• All members [NOTE: check term for requirement’s users to make consistent] should provide a mechanism to gather feedback at regular intervals from users on site usability, adjusting the site design in response when appropriate.
• Users should be provided equitable choices where possible around the mechanisms they can use to express their feedback to entities. Parameters, risks and benefits for those choices should be clear to the user.
• Additional information on collecting user feedback can be found in our UXC Guidelines and Metrics page: https://www.idecosystem.org/wiki/User_Experience_Guidelines_Metrics

7) HL Requirement, USABLE-7: HL Requirement, USABLE-7: Wherever public open STANDARDS or legal requirements exist for collecting user requirements requests, entities conducting digital identity management functions MUST offer structured opportunities for USERS to document and express their interface and accessibility requirements these requests, early in their interactions with those functions. Entities MUST provide a response to those user requirement communications requests on a reasonably timely basis.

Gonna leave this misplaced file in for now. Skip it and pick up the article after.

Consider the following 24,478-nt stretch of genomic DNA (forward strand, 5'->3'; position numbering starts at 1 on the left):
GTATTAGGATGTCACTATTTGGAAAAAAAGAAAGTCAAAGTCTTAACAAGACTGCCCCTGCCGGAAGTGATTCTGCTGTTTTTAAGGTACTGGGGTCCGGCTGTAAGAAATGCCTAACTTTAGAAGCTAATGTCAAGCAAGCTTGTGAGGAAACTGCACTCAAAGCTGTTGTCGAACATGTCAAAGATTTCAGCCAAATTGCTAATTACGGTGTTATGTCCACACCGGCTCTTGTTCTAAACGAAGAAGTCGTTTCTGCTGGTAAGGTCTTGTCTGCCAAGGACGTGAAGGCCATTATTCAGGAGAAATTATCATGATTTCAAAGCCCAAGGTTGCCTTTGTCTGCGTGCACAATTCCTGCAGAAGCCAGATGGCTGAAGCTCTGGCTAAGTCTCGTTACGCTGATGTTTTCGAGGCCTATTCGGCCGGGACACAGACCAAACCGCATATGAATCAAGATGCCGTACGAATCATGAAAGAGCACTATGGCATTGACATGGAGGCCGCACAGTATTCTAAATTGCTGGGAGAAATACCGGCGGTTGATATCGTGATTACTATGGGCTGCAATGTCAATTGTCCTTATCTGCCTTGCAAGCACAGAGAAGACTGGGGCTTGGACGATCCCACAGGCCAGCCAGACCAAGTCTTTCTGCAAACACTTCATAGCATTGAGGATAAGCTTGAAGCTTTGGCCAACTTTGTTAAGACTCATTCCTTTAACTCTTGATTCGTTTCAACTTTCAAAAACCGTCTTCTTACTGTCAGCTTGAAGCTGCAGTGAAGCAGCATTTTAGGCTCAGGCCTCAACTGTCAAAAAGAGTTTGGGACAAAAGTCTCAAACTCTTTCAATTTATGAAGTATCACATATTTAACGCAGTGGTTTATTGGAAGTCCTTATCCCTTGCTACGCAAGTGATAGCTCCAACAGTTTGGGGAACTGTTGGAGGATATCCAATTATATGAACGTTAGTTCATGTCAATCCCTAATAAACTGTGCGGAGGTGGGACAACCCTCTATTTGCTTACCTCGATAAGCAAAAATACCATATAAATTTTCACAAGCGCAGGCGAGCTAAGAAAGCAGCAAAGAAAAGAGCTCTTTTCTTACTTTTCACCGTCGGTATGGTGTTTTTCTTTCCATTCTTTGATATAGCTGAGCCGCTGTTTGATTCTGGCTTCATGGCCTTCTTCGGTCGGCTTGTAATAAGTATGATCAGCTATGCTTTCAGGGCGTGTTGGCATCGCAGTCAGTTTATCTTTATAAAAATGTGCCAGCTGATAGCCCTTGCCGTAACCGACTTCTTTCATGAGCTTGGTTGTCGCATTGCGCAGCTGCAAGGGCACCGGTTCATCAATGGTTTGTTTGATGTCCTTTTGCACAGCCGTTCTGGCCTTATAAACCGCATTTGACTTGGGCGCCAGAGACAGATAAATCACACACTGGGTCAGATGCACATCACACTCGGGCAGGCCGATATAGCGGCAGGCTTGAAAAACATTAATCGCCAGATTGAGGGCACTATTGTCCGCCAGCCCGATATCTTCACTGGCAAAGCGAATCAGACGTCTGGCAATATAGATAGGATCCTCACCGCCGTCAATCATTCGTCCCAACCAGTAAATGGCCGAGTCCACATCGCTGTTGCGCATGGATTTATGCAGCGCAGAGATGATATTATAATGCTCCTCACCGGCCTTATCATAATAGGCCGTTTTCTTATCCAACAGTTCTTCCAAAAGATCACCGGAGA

• Any entity "collecting personal data," whether they are first or third parties, would mean that the entity is interacting with users directly and therefore should provide a response to user requests early on in the interaction or collection. Website USER do-not-track requests are an example of a USER request. An example of a site that handles responses to Do Not Track (DNT) requests in this manner is Medium.com which sends a single popup to new users, whether or not they are registered, about how they will handle the DNT request.
• As a general principle, consent choices or other similar must-see-this-first information should be exchanged in a first encounter, and then honored in and presented in a consistent manner thereafter.
• Suggested ways for User Experience mitigation includes using pop-up boxes or email responses to user requests. Links to information regarding additional use should provide adequate time for users to read the information presented to them.
• The entity gathering requests should state whether identity information is being used, and if so, the user should be notified. Please note that the IDESG Privacy Requirements apply to these interactions and the data they generate.
• More information about Do Not Track can be found at these links:
• FTC website on Do Not Track: https://www.ftc.gov/news-events/media-resources/protecting-consumer-privacy/do-not-track
• Do Not Track standard work at the WC3: http://www.w3.org/2011/tracking-protection/

USABLE-BP-A. RECOMMENDED ATTRIBUTE REQUIREMENTS QUERY Entities conducting digital identity management functions SHOULD offer persistent opportunities for USERS to document and communicate their unique requirements about their attributes and how they are used. Entities SHOULD provide good-faith responses to those communications about requirements, before the USER is asked to agree to share their attributes.